Maike Sabel

Research Project E1: Resilience of littoral food webs to oligotrophication and neozoa invasions

The most important environmental changes at Lake Constance in the last years were caused by reoligotrophication, increase of water temperature and invasion of new species. Although these impacts are most pronounced in littoral regions, many studies, so far, focused on the pelagic system and it is unknown how the littoral ecosystem reacts to these changes.

My PhD project investigates changes in the littoral fish and macrozoobenthos communities of Lake Constance due to re-oligotrophication, neozoa invasion and global warming. We will study the dynamics in neozoa invasions, shifts in diet and size spectra of dominant species and whole communities, as well as predator-prey-relationships between macroinvertebrates and littoral fish species.

Education
Since 05/17

Ph.D.

·      Limnological Institute, University of Konstanz

·      Ph.D. Project: ‘Resilience of littoral food webs to oligotrophication and neozoa invasions’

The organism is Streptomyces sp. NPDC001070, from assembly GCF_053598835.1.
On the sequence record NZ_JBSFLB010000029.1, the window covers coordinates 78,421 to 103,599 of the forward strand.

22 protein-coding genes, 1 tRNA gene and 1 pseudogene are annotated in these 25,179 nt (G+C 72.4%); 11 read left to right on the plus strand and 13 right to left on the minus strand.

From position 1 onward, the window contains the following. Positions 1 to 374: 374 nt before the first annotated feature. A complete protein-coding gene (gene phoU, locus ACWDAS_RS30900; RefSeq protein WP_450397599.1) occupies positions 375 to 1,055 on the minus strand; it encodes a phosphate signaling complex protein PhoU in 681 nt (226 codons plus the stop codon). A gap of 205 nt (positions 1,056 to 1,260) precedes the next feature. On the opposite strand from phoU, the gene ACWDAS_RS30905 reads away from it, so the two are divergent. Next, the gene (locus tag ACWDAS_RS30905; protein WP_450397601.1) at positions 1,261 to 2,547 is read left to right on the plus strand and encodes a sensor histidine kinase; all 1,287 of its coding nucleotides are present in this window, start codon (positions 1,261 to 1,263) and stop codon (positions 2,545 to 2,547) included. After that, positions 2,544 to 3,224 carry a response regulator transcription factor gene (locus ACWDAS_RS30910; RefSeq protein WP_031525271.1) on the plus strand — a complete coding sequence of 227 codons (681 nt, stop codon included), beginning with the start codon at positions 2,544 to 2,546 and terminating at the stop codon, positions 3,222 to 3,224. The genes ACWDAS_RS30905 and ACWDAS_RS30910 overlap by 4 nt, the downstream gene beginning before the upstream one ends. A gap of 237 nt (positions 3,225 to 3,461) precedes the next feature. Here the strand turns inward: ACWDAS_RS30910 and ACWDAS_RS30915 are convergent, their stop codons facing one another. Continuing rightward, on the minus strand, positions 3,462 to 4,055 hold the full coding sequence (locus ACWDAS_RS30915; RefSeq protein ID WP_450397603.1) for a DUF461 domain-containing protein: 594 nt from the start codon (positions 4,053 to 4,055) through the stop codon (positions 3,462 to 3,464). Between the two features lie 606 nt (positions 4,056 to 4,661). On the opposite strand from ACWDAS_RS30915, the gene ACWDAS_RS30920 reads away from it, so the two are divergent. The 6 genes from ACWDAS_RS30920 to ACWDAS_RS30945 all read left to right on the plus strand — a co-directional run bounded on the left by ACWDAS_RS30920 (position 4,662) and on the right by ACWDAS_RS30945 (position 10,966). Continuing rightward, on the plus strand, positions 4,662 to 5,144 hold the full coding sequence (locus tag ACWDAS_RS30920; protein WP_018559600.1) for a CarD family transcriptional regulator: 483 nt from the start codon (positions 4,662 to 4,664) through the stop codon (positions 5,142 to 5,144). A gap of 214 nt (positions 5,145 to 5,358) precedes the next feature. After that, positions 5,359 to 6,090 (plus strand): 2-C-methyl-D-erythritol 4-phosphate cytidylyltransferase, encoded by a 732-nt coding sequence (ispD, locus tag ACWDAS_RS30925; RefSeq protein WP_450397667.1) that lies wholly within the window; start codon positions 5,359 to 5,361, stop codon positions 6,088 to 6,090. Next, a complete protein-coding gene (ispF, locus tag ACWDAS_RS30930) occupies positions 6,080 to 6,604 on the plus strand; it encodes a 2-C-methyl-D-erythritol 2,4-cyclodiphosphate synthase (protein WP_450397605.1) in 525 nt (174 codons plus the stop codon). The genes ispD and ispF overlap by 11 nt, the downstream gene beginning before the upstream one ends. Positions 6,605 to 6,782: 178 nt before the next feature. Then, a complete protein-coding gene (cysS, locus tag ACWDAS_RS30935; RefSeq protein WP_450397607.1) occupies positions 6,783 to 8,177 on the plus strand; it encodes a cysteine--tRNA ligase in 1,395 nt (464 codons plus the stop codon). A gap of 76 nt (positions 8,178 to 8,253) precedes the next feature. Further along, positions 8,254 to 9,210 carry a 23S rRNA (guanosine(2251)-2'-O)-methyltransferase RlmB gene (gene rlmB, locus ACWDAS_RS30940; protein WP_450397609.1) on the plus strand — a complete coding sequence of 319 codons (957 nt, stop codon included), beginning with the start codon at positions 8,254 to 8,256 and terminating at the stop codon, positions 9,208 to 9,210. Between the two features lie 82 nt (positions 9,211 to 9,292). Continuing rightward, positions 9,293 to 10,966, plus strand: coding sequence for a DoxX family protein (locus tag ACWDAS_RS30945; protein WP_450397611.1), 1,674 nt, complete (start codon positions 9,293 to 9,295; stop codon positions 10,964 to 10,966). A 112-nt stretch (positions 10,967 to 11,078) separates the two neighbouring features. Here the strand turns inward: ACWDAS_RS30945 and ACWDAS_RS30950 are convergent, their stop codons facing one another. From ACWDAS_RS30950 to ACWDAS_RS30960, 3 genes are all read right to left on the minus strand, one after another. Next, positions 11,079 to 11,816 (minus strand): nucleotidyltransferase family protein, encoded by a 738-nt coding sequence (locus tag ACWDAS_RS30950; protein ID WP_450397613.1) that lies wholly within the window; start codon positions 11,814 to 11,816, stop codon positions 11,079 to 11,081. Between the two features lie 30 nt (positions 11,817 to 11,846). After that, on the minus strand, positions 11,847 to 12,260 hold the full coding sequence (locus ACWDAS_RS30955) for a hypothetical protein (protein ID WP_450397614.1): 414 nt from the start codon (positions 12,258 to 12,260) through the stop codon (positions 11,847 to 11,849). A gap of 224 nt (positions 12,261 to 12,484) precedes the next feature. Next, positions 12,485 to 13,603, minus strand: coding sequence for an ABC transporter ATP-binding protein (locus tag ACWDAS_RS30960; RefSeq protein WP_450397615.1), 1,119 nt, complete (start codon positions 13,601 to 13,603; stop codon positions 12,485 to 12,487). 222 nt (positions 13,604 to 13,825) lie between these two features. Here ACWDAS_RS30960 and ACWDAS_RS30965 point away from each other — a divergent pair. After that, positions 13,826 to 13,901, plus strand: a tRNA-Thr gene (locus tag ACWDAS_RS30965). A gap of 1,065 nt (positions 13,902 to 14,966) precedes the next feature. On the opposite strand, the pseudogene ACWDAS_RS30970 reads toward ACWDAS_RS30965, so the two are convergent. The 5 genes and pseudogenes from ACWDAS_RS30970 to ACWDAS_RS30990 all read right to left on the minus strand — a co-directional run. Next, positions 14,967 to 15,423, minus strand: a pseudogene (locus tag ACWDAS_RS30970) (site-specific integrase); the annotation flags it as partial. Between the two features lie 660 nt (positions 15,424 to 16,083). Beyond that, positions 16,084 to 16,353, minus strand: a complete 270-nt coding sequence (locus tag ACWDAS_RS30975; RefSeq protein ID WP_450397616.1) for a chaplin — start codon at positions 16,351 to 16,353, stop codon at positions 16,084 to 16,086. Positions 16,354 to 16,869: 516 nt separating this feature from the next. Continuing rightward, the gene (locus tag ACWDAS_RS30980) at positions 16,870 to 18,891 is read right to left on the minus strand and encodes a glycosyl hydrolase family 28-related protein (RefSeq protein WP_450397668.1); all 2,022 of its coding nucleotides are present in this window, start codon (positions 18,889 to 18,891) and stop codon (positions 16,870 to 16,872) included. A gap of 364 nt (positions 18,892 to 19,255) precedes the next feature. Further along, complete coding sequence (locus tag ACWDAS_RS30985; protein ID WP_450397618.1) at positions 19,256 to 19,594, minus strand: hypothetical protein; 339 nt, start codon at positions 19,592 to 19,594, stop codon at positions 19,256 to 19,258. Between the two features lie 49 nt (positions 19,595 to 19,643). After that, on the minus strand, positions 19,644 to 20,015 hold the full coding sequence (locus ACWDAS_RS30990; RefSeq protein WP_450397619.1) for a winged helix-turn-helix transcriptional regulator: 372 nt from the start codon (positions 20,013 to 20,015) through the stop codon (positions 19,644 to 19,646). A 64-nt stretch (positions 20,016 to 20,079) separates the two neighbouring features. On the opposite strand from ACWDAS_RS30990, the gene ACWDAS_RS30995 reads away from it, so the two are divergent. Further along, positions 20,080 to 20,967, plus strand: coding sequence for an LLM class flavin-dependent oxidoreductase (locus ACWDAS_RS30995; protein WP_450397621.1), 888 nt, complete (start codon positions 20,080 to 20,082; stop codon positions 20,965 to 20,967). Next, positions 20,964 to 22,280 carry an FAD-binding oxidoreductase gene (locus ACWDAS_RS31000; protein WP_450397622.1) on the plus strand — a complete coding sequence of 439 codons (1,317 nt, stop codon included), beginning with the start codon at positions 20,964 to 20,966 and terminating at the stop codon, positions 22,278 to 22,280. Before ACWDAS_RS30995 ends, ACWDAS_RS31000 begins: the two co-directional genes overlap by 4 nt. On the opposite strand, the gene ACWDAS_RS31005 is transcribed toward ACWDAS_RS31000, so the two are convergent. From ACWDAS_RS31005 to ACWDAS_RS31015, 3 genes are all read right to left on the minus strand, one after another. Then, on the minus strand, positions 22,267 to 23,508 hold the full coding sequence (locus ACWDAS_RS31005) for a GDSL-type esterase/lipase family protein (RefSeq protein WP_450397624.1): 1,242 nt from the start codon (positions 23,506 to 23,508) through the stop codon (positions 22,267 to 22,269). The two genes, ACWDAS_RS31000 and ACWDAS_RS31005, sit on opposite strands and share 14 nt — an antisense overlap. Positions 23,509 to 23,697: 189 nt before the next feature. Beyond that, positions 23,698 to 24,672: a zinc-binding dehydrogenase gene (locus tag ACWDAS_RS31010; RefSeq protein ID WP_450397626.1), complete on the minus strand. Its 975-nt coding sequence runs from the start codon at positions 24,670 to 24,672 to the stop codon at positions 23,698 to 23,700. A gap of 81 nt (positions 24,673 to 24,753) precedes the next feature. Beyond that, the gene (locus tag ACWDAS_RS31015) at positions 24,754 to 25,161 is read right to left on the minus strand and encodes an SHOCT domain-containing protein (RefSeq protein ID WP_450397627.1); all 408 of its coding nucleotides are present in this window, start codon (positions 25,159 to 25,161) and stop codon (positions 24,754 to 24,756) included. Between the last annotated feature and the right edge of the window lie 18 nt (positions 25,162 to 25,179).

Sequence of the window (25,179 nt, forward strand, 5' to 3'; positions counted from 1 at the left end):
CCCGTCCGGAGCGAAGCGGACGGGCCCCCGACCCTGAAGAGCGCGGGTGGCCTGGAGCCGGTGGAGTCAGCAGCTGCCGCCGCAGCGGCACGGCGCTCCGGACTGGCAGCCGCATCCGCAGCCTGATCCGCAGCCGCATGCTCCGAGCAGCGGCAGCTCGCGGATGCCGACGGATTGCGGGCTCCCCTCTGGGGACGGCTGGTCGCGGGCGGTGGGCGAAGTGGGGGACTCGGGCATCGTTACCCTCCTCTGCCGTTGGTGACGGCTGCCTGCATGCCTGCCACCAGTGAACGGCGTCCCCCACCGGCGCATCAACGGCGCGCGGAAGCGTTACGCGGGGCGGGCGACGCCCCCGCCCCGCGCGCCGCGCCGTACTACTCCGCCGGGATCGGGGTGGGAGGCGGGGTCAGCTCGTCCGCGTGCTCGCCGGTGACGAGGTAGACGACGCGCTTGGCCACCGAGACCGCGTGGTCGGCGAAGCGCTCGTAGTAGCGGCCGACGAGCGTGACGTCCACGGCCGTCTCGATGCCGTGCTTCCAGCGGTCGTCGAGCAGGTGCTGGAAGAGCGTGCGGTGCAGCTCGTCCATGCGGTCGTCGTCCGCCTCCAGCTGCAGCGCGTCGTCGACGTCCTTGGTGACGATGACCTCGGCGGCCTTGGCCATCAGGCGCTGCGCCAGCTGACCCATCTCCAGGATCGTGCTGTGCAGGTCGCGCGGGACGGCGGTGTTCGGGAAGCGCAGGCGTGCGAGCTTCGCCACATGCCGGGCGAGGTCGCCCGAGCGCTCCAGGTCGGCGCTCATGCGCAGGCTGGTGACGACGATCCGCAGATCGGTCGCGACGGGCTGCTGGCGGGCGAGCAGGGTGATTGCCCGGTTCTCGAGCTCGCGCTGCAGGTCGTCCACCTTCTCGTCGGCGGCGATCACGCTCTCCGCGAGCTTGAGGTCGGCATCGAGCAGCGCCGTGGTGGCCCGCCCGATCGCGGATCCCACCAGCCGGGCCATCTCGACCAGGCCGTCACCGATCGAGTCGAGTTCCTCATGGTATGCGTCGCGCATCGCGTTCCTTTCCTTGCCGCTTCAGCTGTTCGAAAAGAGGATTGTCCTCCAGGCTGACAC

10/13 until 10/15

Master Studies ‘M.Sc. Marine Biology’

·      University of Bremen

·      M.Sc. Thesis: ‘Heavy metal contamination in stranded marine mammals along the Brazilian coast’

10/10 until 06/13

Bachelor Studies ‘B.Sc. Biowissenschaften’

·      Goethe University , Frankfurt am Main

·      B.Sc. Thesis: ‘Populationsanalyse der Garnelenart Pandalus montagui (Crustacea: Decapoda: Pandalidae) in der Jade (Nordsee)’

Publications
2016

Sabel M, Türkay M, Sonnewald M. Population analysis of the pink shrimp Pandalus montagui Leach, 1814 (Crustacea: Pandalidae) in Jade Bay (North Sea) indicates a link to the population at the Helgoland Trench. Marine Biodiversity, 1-7.

 

Conference Attendances
09/16

Sabel M, de Moura JF, Acevedo-Trejos E, Merico A. Global Assessment of Mercury and Selenium Concentrations in Cetaceans. Presentation at the 18th International Conference on Heavy Metals in the Environment (ICHMET), Ghent University, Ghent, Belgium.